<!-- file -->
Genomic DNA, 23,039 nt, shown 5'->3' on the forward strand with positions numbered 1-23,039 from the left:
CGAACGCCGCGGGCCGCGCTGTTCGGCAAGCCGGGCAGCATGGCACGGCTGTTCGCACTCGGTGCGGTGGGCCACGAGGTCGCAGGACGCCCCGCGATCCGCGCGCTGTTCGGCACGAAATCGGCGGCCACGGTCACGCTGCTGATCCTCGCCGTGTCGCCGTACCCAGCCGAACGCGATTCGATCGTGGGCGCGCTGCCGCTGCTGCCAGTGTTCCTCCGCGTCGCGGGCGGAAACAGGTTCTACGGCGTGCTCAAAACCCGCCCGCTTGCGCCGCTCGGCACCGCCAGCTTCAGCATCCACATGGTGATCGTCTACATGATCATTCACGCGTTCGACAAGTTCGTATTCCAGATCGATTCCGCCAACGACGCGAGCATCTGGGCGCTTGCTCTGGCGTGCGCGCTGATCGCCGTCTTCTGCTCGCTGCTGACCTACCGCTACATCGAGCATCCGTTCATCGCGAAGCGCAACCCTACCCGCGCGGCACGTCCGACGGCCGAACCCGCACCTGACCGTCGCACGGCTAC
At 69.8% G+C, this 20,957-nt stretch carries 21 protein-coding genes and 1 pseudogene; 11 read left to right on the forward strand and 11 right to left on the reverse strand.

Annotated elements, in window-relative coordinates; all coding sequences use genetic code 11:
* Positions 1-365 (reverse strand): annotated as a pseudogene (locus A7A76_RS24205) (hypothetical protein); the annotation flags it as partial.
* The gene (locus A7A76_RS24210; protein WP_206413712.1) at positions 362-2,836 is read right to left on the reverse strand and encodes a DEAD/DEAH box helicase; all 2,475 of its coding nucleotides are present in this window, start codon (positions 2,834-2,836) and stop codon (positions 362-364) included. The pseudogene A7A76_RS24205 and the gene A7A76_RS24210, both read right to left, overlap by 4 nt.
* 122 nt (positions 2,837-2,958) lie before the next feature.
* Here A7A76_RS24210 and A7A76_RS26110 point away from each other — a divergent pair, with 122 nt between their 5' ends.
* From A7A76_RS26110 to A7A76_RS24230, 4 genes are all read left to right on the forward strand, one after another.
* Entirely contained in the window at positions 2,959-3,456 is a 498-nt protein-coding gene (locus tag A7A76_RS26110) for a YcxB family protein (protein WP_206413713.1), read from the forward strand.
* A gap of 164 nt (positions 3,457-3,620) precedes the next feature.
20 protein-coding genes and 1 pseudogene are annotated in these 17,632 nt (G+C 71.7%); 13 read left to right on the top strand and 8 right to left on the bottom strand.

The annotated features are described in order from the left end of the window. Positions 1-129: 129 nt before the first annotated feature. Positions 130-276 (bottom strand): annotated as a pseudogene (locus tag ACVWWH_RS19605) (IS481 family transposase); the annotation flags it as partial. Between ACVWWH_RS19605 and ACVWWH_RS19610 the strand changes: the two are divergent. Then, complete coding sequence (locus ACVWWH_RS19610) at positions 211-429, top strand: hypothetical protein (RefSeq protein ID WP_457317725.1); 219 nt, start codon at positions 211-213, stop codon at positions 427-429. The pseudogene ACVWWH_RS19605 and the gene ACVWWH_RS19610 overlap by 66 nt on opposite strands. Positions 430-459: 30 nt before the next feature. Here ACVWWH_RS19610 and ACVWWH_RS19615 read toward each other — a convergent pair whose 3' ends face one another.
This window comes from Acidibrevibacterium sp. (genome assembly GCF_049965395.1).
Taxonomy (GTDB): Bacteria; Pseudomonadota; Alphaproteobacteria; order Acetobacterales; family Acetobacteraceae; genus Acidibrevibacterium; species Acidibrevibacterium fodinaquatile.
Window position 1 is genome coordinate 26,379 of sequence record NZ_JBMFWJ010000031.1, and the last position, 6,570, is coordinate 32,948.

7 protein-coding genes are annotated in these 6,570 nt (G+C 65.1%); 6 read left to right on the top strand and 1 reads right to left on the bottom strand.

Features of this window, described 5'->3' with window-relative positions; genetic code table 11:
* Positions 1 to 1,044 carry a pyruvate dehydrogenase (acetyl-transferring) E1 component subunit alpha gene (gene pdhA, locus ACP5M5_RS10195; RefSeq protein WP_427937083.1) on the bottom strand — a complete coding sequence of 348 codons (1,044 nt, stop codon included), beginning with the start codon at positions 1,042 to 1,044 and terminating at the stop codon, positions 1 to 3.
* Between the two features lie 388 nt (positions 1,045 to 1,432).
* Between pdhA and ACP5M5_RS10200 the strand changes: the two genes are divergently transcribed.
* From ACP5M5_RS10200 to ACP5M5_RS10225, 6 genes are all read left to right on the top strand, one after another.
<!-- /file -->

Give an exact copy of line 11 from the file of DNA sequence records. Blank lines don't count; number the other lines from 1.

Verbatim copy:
* A gap of 164 nt (positions 3,457-3,620) precedes the next feature.